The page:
How does all this affect our wider problems? One of the most significant facts in world history is the extent to which the principle of trusteeship has come to be adopted in the British Commonwealth during the last thirty years, and there is surely something here that can be used for the great benefit of mankind. Can we not look forward to a time when there may be agreement on common methods and aims of colonial development, which may ensure not only that the universally acknowledged purpose of colonial administration will be to help their inhabitants steadily to raise their level of life, but also that colonial territories may make a growing contribution to the world's resources? On such an agreed foundation of purpose we hope that others might be prepared with us to make their contribution to a better world. If so, I have no doubt that in the conduct of our colonial administration we should be ready to go far upon the economic side, as we have already done on the political side, in making wider application of the principles which now obtain in the mandated territories, including, on terms of reciprocity, that of the open door. Whatever may be the difficulties of the colonial problem, or of any other, I would not despair of finding ways of settlement, once everybody has got the will to settle. But, unless all countries do, in fact, desire a settlement, discussions would only do more harm than good. It is, moreover, impossible to negotiate with a Government whose responsible spokesmen brand a friendly country as thieves and blackmailers and indulge in daily monstrous slanders on British policy in all parts of the world. But if that spirit, which is clearly incompatible with any desire for a peaceful settlement, gave way to something different, His Majesty's Government would be ready to pool their best thought with others in order to end the present state of political and economic insecurity. If we could get so far, what an immense stride the world would have made! We should have exorcised the anxiety which is cramping and arresting business expansion and we should have brought back an atmosphere of confidence among nations and assurance for the future among the youth of this and every other European country. Our next task would be the reconstruction of the international order on a broader and firmer foundation. That is too large a topic for me to embark upon this evening, but I should like to commend it to your thinking.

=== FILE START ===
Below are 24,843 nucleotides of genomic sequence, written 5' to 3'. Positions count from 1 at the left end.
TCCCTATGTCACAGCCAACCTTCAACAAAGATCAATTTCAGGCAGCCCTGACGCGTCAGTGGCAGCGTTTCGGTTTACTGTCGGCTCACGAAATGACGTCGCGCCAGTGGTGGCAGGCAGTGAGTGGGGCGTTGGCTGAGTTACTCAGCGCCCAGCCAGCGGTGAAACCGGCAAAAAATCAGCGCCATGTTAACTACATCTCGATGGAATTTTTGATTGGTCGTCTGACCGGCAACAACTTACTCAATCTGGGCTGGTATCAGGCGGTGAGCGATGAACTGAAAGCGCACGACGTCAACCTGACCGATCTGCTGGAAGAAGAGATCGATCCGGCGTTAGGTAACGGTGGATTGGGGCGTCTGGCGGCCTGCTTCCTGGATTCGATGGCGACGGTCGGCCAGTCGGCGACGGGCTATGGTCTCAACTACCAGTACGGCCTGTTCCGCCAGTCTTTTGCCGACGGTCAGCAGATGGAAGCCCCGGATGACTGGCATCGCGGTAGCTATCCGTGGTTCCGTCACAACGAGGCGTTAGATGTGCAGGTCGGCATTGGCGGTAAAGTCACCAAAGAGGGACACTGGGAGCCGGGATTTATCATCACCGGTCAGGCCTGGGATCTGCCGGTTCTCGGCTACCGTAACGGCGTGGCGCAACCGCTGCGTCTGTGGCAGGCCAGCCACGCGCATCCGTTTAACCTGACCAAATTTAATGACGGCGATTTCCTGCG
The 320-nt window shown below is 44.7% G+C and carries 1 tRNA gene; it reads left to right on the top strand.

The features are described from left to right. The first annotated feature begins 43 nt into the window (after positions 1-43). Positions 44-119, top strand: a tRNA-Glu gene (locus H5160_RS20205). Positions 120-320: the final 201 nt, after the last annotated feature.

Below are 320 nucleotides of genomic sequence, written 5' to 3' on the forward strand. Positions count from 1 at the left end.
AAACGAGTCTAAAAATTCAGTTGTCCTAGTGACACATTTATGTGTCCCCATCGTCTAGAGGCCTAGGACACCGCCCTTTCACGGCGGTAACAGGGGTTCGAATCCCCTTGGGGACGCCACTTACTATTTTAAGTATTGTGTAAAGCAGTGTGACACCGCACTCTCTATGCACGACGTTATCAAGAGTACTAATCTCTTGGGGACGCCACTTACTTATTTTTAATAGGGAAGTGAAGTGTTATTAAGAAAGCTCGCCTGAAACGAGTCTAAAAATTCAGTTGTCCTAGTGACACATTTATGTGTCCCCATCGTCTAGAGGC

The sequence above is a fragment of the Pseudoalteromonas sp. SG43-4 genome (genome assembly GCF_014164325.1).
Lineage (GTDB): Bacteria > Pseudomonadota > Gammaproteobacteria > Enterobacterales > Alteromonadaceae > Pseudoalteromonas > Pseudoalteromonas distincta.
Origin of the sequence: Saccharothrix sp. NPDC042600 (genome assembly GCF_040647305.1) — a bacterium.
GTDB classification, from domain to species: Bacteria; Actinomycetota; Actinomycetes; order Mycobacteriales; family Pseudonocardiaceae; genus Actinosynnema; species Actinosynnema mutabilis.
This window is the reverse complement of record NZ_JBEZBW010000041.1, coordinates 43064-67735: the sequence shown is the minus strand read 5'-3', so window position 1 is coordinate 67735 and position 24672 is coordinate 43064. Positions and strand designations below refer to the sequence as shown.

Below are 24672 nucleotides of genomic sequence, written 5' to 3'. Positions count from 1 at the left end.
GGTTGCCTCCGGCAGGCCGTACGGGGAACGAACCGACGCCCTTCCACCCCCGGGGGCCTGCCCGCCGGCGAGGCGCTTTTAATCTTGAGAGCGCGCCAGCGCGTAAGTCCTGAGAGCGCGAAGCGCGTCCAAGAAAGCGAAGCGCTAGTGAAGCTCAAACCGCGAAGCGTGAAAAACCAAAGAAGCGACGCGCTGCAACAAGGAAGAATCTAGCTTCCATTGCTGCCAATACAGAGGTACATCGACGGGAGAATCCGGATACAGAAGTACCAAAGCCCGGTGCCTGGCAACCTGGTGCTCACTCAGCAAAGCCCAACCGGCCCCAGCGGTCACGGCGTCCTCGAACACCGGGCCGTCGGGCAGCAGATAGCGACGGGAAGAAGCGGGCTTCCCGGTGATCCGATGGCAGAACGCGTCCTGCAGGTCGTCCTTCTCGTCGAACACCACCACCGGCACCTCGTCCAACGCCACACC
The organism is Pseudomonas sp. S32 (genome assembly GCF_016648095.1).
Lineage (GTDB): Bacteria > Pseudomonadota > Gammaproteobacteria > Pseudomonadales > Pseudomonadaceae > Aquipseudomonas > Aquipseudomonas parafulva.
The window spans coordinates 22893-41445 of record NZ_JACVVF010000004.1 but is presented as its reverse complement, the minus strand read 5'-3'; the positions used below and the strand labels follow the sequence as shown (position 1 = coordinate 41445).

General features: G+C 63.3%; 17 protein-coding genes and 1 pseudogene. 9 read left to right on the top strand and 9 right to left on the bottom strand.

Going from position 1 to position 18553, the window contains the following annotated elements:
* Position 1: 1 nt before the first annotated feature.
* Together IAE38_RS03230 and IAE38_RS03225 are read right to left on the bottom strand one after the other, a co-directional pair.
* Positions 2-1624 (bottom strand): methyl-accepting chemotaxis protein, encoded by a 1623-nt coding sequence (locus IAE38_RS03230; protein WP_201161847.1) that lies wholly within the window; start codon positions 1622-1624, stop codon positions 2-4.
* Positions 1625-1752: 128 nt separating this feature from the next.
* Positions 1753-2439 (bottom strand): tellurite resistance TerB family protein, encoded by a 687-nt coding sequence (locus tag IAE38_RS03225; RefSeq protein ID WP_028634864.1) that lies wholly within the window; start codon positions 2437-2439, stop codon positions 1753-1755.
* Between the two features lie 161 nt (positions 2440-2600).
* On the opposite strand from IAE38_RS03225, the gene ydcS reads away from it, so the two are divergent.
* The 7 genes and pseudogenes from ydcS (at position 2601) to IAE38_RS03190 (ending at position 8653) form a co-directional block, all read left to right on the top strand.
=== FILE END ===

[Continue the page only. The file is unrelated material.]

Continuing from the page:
We must ask ourselves how far the failure of the League was due to shortcomings in the Covenant itself, or how far it was the absence of some of the greatest countries at every stage of its history that has crippled both its moral authority and strength. Is it beyond the political genius of mankind to reconcile national individuality with international collaboration? Can human purpose rise high enough to solve the riddle? An examination of the history of the Covenant may perhaps disclose that some of its obligations were too loose and others too rigid. It has been suggested, for instance, that some system of specific regional guarantees for the preservation of the peace would be more effective than the indefinite but universal obligations of Articles 10 and 16, and it is not impossible that the grouping of the Powers as it exists to-day, instead of dividing Europe, might be so moulded as to become the embryo of a better European system.